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Case Study: Conveyancing - Sale & Purchase Agreements


The Facts

In early January 2005, Firm A was engaged by a walk-in client, G.  G informed Firm A that he had found the home of his dreams and had managed to negotiate a reasonable price of RM800,000 for the property.  He now needed the firm to handle the Sale and Purchase documentation for him; he provided Firm A with the Vendor’s details. 

As G had been recommended to Firm A by friends; he stated that he was happy to leave the whole matter in Firm A’s hands. 

Firm A immediately contacted the Vendor to obtain details of the property.  The Vendor verbally informed Firm A that the property was charged to Bank N. 

Two weeks later, having obtained all the necessary documents from the Vendor, Firm A telephoned G to inform him that the Sale and Purchase Agreement ("SPA") was prepared and the Vendor was ready to execute the SPA. 

At the end of January, both Vendor and G met at Firm A’s offices to sign the SPA.  G paid a 10% deposit to the Vendor.  Dates of completion were established, and as soon as Firm A provided G with a stamped copy of the SPA, G could apply for his housing loan. 

At the time of the signing of the SPA, Firm A informed G that the said property was charged to Bank N for the vendor’s  housing loan but this would not unduly affect and/ or delay the transaction.  However, they failed to mention to G that the Vendor verbally relayed this information.  They also did not advise G of any other encumbrances or restrictions on the said property.  In fact, Firm A had failed to conduct a title search on the property prior to advising G to execute. 

The Delay

Firm A only conducted a title search of the property in February 2005.  This is when Firm A discovered that a third party had entered a caveat on the property.  Firm A, however, did not immediately inform G. 

A month later, Firm A wrote to inform G about the entry of the caveat and advised G to make an application to remove the caveat.  In the meantime, G was informed by a friend that the vendor had absconded with the 10% deposit.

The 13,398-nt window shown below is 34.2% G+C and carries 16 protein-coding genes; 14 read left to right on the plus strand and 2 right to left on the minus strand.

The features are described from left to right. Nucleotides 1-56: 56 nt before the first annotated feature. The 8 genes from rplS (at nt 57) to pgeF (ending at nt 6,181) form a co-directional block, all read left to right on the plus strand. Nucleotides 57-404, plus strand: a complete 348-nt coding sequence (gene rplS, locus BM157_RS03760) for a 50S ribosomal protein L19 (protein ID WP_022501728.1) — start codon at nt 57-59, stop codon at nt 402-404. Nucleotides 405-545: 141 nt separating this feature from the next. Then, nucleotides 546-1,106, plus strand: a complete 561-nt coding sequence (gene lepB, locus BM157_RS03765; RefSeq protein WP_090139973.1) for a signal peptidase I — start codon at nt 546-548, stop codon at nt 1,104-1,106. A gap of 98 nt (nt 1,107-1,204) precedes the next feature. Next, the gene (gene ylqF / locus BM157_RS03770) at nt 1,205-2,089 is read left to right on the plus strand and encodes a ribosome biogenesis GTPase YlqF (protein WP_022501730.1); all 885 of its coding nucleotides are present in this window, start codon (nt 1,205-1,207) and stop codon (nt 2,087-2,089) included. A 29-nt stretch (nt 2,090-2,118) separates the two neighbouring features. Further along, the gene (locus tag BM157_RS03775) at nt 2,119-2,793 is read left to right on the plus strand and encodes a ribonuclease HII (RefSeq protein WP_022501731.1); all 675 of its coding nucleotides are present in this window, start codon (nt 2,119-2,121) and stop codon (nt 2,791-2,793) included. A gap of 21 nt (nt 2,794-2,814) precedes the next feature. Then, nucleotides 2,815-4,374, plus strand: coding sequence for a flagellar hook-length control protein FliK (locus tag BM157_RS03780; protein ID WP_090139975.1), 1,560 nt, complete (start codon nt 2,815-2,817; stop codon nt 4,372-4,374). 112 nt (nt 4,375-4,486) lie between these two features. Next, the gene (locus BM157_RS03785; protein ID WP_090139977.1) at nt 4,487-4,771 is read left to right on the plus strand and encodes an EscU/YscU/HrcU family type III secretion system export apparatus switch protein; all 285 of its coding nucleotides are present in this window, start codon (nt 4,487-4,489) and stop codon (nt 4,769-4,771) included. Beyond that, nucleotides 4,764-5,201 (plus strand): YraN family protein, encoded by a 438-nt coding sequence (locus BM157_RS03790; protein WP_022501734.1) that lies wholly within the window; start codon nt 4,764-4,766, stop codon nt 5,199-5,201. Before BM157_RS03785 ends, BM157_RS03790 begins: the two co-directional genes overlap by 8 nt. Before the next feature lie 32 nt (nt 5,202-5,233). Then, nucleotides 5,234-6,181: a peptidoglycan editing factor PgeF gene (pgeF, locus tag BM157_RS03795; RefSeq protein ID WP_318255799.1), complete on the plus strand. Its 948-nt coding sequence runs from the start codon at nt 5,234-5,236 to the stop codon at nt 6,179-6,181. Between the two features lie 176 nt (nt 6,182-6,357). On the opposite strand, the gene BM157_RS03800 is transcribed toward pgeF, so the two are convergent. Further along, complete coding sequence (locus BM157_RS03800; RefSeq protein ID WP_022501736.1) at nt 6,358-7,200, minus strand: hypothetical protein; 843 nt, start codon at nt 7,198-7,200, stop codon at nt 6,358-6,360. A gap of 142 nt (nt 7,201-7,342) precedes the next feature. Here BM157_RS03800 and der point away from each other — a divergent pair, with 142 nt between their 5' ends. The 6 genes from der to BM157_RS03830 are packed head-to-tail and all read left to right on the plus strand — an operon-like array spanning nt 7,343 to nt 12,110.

Due to the presence of the third party caveat, G was unable to complete the SPA and purchase his dream home.  G is now claiming from Firm A the deposit that he has lost and for damages arising out of the failed transaction.  G is alleging that Firm A was negligent in failing to protect his interest and discharge their duties as his solicitors. 


The failure of lawyers to conduct title searches is one of the main causes of conveyancing claims. 

In Firm A’s case
  • They failed to carry out a title search prior to execution of the SPA by G to ascertain whether the property which G intended to purchase was free of encumbrances, other than as disclosed by the vendor. 
  • Had they conducted the search prior to the signing of the SPA, the third party caveat would have been discovered, and Firm A would have been able to prevent G from paying the 10% deposit and signing the SPA. 
  • They failed to inform G immediately of the caveat entered on the title by a third party. 


When conducting a title search, you should:
  • Ensure that your Firm conducts searches at all important points of a conveyancing transaction, for example, prior to execution of SPA, prior to presentation of Transfer or Charge;
  • Realise that various Registers/ Records need to be looked at for searches (Presentation Book, Caveat Book, Title, Prohibitory Orders)*;
  • Ensure that the staff entrusted with the search job is trained and does not employ short cuts;
  • Not assume, without reading the search, that it does not raise any issues for the client (therefore missing, for example, a judgment registered on title or a bylaw contravention notice);
  • Read the search carefully and thoroughly (to avoid missing, for example, a “flag” such as a notation of “miscellaneous notes” that indicates a further search is required);
  • Read the search and always keep clients informed of any developments in writing, you should not assume on behalf of the client that whatever is noted on title will not be an issue for him/ her;
  • Not wait until the last minute to read the search and report to the client, leaving the client with insufficient time to deal with any issues that might arise.  Delay on your part may limit your client’s options. 
Finally, firms should make it a policy to conduct a minimum of 2 searches:
  1. At the inception/prior to signing of documents, and
  2. Before presentation/completion of a transaction, regardless of whether the client has requested for it.  It is your duty to protect the client. 

*  The practice of manual searches should be continued until and when the nationwide automation exercise by all Land Offices are completed.